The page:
The automation of work, including the use of robotics and artificial intelligence (AI), is expected to rapidly increase. In fact, recent research by think tank ‘Centre for Cities’ found that one in five jobs in Britain will fall victim to automation by 2030. These findings are further echoed by auditing firm ‘PricewaterhouseCoopers (PWC)’, who estimate more than 10 million UK workers will be at high risk of being displaced by robots within the next 15 years.

As the prevalence of automation becomes more common in our day-to-day routines (supermarket self-service tills, air travel self-check in etc.), it’s threat towards human jobs only becomes more apparent.

Interested in this phenomenon, Reboot Digital Marketing analysed findings from Mindshare, who surveyed more than 6,000 individuals from across the UK to see whether they would prefer robots or humans in eight different occupations/scenarios.

Reboot Digital Marketing found that when making car comparisons with the intention to eventually purchase, a significant percentage of Brits would want robots (60%) aiding them instead of humans (40%). Thereafter, Brits would be most inclined to accept music/film recommendations from robots at 49% – though 51% would still opt to do so from other people (family, friends etc.).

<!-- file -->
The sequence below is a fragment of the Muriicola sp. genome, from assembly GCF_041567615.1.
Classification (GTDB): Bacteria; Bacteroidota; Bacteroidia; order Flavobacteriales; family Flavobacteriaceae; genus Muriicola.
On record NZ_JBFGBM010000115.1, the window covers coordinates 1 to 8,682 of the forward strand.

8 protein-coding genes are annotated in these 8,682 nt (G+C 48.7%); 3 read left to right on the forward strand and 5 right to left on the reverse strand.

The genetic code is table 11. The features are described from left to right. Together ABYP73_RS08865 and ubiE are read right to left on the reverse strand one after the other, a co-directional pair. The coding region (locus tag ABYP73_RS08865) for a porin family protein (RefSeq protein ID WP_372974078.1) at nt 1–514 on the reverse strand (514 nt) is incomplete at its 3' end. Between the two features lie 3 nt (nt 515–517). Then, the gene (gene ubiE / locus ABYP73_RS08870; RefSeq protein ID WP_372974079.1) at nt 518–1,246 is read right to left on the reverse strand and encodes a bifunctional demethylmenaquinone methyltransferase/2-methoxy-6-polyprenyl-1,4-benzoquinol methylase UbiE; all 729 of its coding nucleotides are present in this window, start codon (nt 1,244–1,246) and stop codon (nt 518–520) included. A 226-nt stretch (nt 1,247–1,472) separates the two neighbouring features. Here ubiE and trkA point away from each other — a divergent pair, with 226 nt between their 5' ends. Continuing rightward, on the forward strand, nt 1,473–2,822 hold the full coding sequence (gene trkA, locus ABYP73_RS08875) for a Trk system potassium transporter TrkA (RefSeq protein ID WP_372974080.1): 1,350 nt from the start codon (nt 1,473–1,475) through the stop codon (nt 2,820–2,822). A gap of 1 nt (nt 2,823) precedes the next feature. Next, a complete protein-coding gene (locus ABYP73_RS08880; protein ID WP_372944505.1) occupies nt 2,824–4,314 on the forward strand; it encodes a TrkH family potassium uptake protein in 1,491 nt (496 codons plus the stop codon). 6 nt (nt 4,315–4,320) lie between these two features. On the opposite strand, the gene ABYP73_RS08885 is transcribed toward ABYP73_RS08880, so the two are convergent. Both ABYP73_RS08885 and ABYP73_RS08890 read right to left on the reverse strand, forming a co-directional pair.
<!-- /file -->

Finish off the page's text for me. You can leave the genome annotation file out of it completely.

Fascinatingly, even though most Brits (75%) would still prefer humans to be MP’s, 25% would elect robots to be in this position of power.

Moreover, despite the negative perceptions associated with bankers as a direct result from the fallout of the 2008 financial crisis, Brits would still select humans (71%) over robots (29%) to be in their respective role.

On the other end of the scale, 11% of respondents would be least willing to take medical advice from robots. Similarly, only 14% of people would not feel apprehensive about receiving legal advice from robots.

Shai Aharony, Managing Director of Reboot Digital Marketing, commented: “Automation is undoubtedly on the rise. As the technologies which underpin its development become more sophisticated and efficient, certain industries will certainly face the real prospect of robotics and artificial intelligence disrupting their traditional flow of human labour. Whilst the assumption tends to be that it will either be people or robots, I believe they will complement each other in different tasks and facilitate new types of jobs. What this research certainly demonstrates is that Brits currently favour humans as opposed to robots in a handful of occupations/situations. Although, as automation becomes more prominent and Brits understanding of it drastically improves, this may potentially change”.